Shenoute and the Demons: The Limits of Hagiography

I tend to try and find something edifying in much of what I read. So weird stories about demons and stuff don’t necessarily bother me, so long as the example of the monk or the lesson about who God is can be of use. However, despite much wisdom having come from the desert tradition, not everything the Desert Fathers and Mothers had to say and do was necessarily a good idea.

Now, these days most people get uncomfortable with desert monks because of their strong emphasis on avoiding other people. This is a justifiable concern — St. Basil the Great held it as a criticism of his time in Egypt. If you don’t spend time with others, how can you even begin to fulfill the commandments? Nevertheless, this has never been a great concern of mine largely because the monks who say, “Avoid people,” said it to people whom they were ostensibly avoiding.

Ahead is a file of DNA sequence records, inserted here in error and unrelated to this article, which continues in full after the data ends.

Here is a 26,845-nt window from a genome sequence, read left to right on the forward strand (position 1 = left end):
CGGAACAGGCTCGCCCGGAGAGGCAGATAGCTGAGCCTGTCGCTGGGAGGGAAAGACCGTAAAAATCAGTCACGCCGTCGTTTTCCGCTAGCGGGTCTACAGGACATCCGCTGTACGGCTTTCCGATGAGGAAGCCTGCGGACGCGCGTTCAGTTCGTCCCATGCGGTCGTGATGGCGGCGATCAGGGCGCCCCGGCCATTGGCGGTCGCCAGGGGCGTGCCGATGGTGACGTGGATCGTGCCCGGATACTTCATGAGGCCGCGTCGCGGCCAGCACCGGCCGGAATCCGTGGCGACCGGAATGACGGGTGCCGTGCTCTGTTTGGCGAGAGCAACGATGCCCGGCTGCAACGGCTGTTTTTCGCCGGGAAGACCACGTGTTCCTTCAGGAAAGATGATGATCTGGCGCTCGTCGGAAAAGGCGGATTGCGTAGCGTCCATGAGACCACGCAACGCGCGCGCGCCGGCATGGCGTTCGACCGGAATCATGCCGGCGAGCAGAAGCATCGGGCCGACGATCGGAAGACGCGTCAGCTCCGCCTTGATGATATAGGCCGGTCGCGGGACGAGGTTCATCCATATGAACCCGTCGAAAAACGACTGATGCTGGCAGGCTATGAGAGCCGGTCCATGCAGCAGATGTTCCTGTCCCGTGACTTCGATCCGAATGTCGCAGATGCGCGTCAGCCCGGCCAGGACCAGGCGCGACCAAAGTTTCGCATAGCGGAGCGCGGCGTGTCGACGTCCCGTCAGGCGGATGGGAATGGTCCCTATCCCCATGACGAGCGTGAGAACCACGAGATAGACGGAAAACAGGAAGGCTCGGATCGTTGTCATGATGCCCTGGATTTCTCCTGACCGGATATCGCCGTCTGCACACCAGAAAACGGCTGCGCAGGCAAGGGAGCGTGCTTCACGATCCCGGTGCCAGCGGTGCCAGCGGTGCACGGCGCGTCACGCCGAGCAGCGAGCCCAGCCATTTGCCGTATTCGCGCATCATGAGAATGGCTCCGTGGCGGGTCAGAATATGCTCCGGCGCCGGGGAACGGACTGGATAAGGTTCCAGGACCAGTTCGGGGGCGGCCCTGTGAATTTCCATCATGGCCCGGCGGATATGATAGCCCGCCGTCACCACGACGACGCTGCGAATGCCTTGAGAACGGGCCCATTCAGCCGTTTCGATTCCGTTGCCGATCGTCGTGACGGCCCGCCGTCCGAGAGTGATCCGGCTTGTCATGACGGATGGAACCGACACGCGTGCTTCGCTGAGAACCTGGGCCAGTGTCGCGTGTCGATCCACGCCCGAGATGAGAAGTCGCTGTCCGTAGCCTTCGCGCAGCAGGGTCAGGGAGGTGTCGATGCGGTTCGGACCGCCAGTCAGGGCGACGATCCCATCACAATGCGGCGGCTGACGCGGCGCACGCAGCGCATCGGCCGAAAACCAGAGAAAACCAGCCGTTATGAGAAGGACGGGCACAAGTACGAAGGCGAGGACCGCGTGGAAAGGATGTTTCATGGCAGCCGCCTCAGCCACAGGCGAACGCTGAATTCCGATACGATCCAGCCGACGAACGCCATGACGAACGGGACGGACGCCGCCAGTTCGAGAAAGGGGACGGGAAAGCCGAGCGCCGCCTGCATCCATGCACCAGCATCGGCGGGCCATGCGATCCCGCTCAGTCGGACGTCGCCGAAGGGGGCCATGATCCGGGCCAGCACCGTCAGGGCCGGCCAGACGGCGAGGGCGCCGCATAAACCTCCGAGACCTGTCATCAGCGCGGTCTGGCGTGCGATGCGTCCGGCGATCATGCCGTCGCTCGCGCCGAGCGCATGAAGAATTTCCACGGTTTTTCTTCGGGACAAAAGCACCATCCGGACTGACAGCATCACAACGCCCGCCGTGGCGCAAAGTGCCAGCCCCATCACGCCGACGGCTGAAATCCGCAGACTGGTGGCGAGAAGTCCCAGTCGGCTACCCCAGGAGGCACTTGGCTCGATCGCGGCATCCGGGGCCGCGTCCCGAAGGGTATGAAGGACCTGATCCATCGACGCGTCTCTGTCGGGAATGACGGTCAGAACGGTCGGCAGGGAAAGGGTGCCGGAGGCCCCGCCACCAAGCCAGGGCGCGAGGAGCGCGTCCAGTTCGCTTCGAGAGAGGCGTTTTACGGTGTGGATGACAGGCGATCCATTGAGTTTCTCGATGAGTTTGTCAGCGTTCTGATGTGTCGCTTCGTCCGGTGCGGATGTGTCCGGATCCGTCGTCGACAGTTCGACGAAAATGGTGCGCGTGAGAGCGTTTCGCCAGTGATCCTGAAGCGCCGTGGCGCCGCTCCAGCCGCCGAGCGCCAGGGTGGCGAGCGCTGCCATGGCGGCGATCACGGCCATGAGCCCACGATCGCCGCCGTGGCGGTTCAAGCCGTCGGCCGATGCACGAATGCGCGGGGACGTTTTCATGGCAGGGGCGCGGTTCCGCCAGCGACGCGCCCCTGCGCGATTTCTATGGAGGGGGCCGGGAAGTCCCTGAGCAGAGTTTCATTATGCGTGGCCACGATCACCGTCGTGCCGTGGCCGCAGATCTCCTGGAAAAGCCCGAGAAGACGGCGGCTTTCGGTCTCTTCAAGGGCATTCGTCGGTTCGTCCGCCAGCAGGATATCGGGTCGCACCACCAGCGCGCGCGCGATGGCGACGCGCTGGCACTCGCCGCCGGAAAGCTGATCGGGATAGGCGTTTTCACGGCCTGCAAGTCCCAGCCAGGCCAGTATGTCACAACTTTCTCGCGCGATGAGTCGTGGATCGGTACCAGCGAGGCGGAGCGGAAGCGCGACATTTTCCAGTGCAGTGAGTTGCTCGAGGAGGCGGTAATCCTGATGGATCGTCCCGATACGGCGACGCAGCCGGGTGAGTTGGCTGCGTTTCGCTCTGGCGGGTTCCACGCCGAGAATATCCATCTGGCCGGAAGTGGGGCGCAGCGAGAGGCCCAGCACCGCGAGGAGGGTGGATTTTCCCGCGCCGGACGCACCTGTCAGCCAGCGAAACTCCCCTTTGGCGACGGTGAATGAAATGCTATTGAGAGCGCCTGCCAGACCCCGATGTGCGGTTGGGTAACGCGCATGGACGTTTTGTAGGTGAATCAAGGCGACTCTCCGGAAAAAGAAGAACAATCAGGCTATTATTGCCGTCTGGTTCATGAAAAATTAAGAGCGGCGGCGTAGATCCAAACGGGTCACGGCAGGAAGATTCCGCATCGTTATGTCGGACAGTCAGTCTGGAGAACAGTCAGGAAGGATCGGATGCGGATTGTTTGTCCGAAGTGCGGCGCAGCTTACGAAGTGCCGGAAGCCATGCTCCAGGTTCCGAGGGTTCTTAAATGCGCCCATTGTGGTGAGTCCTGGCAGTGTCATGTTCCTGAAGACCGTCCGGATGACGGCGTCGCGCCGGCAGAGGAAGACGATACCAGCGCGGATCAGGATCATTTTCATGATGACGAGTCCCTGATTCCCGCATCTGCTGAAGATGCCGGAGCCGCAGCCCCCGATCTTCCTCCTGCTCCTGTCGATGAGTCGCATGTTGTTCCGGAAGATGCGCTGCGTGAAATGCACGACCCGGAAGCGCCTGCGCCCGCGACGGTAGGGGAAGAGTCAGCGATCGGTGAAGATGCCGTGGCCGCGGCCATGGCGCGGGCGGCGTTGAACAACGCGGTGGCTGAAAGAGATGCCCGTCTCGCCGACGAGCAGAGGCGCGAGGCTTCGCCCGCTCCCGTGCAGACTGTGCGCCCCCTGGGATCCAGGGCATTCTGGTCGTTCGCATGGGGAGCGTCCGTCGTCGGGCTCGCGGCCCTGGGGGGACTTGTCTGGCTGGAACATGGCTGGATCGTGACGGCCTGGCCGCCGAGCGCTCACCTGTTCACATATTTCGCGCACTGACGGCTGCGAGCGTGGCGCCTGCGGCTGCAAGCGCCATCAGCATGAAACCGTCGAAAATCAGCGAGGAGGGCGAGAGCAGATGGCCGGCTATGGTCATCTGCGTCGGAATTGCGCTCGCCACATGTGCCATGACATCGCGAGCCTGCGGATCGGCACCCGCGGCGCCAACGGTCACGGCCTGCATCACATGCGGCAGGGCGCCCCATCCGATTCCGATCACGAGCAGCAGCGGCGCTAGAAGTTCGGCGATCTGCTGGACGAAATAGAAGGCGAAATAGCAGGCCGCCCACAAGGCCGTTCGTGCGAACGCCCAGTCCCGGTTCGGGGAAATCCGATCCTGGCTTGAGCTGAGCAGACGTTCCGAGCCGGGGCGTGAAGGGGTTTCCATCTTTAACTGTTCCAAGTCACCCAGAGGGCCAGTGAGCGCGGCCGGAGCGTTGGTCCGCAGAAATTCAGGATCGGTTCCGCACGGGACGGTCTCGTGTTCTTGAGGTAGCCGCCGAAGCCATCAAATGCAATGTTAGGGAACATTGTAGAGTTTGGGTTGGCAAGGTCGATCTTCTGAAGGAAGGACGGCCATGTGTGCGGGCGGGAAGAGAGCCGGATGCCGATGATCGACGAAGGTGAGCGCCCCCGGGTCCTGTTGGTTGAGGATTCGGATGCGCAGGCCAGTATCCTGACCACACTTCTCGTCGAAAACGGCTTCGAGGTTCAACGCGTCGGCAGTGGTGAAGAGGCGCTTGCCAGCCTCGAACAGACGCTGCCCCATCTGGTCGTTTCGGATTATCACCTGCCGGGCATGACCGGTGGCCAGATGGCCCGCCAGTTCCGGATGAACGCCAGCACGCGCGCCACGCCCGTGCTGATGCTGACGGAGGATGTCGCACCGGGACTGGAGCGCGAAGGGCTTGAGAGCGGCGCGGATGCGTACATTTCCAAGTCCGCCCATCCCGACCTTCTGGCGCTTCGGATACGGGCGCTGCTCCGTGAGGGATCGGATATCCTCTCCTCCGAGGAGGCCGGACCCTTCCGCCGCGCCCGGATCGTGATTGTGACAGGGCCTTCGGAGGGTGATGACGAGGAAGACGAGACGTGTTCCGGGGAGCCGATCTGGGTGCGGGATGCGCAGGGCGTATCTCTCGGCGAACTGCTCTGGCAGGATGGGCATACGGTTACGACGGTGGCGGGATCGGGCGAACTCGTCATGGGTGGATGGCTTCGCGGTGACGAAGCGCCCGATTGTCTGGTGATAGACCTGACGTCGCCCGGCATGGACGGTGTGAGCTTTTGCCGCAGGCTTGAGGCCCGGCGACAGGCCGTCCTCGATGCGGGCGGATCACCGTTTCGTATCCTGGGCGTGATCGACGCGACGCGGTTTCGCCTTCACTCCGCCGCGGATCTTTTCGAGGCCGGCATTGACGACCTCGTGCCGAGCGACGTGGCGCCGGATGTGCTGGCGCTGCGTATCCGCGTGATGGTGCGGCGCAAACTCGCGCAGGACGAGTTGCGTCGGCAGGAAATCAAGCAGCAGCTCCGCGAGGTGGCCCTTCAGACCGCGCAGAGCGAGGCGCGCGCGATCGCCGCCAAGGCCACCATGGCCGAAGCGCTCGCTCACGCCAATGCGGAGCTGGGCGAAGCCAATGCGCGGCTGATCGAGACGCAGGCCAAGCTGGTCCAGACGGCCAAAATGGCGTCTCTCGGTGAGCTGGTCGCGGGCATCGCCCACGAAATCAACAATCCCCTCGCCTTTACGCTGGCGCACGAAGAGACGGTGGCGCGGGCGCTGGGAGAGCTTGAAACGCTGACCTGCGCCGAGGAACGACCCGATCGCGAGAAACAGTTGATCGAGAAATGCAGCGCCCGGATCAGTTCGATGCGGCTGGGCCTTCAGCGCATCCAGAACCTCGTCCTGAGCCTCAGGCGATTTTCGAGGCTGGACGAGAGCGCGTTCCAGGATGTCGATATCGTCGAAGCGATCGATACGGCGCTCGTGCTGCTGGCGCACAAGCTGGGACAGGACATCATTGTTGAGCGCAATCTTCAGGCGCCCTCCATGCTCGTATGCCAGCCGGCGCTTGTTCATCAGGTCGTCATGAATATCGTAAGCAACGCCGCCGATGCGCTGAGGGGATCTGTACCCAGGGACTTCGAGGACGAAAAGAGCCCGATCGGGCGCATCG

More troubling is Shenoute, Archimandrite of the White Monastery in Upper Egypt from 385 to 465. Shenoute, as we see him in Besa’s Life of Shenoute, was a violent man whose idea of God’s forgiveness was that one is only forgiven after a sufficient penance set by Shenoute. Or a criminal’s repentance is not enough for salvation — he must also go to the secular authorities and be executed to reach paradise. He is a hard man, dried by the sun and his sparse diet, but it also feels at times that his soul and his very self are hard and dried out.

So when we consider Shenoute and demonology, we come across this story:

One day, when my father was sitting in the monastery, behold! the devil and a host of other demons with him came in and spoke to my father with great threats and wickedness. When my father saw the devil, he recognised him immediately, and straightaway he sprang upon him and grappled with him. He seized him, hurled him to the ground and placed his foot on his head, and shouted to the brothers who were nearby: ‘Seize the others who followed him!’ And they immediately vanished away like smoke. (Ch. 73, trans. David N. Bell for Cistercian)

Was this even the Devil? I mean, what if it was just an angry dude who Shenoute beat up? Or did it even happen? This is certainly a Frank Peretti moment in the world of ancient demonology, is it not?